-- Lois Litigate
The loan agreement you co-signed is with the lender, not your daughter. While she is the primary borrower on the loan, as co-signer, you agreed to make the payments if she did not. If you co-signed the loans, you are every bit as obligated to make these payments as she is.
In corresponding with you about the loans, you told me that there were four private student loans totaling $15,000, taken out between August 2004 and December 2005, and that the current loan balance is $7,800. You said that you remember co-signing on only one loan, in November 2005 for $3,250. You mentioned you were on disability for a five-year period, but you indicated you are off disability now and working full time, and you were working full time when your daughter took out these loans.
I can't give you legal advice, but suing your daughter for back loan payments sure sounds like a losing proposition. In an earlier column, I discussed what might happen if a parent's signature was forged as co-signer on a student loan. You do have legal remedies in that situation, and they may be against your daughter and not the lender.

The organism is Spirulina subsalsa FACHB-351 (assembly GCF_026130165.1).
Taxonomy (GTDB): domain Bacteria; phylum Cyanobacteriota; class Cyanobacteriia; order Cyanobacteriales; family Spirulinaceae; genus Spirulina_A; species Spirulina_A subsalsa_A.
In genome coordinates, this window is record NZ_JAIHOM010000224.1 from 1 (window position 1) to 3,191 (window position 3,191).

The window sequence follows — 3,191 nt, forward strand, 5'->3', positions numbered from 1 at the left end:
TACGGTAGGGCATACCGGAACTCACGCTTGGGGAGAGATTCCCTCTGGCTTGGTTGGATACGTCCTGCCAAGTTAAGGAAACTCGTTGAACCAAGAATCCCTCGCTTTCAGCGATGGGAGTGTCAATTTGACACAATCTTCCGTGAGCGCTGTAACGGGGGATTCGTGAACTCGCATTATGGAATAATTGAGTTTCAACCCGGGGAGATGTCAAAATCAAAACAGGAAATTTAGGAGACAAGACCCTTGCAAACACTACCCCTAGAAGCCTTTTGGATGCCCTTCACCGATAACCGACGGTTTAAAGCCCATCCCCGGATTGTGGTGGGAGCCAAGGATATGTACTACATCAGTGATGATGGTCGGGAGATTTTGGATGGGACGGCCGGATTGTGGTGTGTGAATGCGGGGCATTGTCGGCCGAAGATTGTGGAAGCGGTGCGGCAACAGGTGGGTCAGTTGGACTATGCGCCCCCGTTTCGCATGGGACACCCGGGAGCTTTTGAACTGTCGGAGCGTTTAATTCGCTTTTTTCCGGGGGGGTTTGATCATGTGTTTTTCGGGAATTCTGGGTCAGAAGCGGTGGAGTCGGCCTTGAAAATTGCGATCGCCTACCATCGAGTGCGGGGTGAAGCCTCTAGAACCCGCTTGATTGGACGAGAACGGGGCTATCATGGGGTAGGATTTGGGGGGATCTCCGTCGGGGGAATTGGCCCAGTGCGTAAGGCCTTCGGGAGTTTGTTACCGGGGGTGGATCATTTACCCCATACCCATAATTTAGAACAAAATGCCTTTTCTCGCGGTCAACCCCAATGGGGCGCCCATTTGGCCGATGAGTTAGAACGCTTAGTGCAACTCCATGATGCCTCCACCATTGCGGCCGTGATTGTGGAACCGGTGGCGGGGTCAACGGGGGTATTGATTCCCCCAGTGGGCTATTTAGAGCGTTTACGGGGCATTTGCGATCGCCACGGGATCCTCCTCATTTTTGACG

What's your daughter's financial situation? If you went to court and won, would she be able to pay? Sometimes individuals are "judgment proof," meaning you can't get blood from a stone. Do you really want to put the family through this ordeal? What are you hoping to gain? I get that you're upset, and your daughter should be making these payments, not you. A lot of parents feel this way because sometimes things don't work out the way they were supposed to, and a co-signer parent -- if that's what you are -- gets stuck making the student loan payments.